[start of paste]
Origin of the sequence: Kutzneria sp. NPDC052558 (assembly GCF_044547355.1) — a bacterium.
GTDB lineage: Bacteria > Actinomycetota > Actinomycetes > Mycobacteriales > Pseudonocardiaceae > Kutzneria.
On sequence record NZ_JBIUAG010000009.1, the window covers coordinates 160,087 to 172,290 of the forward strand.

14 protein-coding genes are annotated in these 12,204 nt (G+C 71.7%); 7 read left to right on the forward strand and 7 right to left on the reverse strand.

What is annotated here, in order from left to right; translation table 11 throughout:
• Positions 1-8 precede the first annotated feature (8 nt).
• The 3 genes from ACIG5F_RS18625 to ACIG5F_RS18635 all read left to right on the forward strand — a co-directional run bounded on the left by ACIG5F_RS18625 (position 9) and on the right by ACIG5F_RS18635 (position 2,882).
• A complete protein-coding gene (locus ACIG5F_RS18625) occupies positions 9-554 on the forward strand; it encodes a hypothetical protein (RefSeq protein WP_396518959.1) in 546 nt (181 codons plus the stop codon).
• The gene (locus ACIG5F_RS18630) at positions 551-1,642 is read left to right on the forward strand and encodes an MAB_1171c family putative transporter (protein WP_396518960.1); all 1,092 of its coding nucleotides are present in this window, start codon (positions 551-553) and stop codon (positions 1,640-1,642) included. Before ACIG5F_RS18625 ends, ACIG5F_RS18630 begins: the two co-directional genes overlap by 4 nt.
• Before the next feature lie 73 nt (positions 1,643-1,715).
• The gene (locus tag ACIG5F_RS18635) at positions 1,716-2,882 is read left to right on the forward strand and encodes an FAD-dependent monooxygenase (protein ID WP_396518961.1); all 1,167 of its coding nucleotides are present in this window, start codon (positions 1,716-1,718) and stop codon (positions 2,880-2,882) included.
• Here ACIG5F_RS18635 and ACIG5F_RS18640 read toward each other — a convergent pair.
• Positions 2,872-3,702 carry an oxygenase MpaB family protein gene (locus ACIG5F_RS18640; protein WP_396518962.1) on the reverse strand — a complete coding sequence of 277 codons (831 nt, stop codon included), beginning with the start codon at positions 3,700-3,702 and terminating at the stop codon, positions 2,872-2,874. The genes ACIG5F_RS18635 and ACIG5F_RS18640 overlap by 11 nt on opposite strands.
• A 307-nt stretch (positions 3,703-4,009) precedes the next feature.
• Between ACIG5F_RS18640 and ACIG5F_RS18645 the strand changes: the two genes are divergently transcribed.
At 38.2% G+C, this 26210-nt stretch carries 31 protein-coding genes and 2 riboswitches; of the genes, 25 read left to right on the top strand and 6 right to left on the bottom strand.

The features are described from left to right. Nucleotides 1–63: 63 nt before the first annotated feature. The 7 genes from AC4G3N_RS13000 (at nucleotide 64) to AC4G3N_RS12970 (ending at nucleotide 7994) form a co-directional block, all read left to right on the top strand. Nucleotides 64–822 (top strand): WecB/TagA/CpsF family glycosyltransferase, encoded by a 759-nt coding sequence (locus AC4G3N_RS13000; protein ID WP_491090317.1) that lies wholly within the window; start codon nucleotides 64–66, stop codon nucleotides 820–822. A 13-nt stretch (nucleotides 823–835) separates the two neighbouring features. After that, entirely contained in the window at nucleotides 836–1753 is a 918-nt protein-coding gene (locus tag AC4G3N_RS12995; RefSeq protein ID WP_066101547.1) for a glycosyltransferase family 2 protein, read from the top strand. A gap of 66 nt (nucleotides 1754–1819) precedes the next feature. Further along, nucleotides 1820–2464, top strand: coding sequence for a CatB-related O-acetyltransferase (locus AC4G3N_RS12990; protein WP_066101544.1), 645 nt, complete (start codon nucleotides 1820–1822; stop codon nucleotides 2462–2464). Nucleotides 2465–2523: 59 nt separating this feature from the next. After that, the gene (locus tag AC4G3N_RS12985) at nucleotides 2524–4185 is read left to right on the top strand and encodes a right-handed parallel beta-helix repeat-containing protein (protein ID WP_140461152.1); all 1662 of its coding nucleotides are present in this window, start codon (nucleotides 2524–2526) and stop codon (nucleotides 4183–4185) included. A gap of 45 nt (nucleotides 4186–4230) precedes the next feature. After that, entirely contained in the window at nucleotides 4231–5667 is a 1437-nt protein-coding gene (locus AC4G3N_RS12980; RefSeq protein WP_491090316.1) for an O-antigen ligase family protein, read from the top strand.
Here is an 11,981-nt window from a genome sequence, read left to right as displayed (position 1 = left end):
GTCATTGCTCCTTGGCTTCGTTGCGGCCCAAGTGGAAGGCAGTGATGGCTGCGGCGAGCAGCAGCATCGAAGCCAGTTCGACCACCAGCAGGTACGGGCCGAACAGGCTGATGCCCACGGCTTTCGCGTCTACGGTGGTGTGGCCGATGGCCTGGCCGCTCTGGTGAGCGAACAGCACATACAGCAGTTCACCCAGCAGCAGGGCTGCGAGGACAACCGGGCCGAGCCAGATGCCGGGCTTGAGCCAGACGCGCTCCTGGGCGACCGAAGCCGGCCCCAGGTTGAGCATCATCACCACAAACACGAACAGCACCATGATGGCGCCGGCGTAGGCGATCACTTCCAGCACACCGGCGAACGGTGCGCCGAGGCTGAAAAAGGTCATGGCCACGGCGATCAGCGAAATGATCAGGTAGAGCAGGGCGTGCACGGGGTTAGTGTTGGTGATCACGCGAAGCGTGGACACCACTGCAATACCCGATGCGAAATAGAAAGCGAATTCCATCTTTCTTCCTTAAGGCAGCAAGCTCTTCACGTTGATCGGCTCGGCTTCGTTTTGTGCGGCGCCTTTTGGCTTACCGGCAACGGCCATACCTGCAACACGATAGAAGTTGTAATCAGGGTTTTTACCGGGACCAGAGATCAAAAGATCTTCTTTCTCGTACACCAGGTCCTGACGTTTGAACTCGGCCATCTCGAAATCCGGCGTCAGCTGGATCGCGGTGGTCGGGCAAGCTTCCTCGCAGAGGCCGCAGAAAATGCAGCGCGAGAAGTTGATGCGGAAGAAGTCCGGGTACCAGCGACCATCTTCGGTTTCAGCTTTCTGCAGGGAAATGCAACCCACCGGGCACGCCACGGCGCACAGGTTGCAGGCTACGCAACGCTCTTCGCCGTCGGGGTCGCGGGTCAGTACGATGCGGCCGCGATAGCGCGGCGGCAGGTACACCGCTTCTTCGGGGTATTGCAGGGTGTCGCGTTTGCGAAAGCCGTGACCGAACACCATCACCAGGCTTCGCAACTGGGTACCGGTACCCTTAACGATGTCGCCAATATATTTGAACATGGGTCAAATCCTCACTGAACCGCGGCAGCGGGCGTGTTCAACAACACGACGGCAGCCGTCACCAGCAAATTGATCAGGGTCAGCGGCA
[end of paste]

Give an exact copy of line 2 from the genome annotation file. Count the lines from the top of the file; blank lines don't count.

GTDB lineage: Bacteria > Actinomycetota > Actinomycetes > Mycobacteriales > Pseudonocardiaceae > Kutzneria.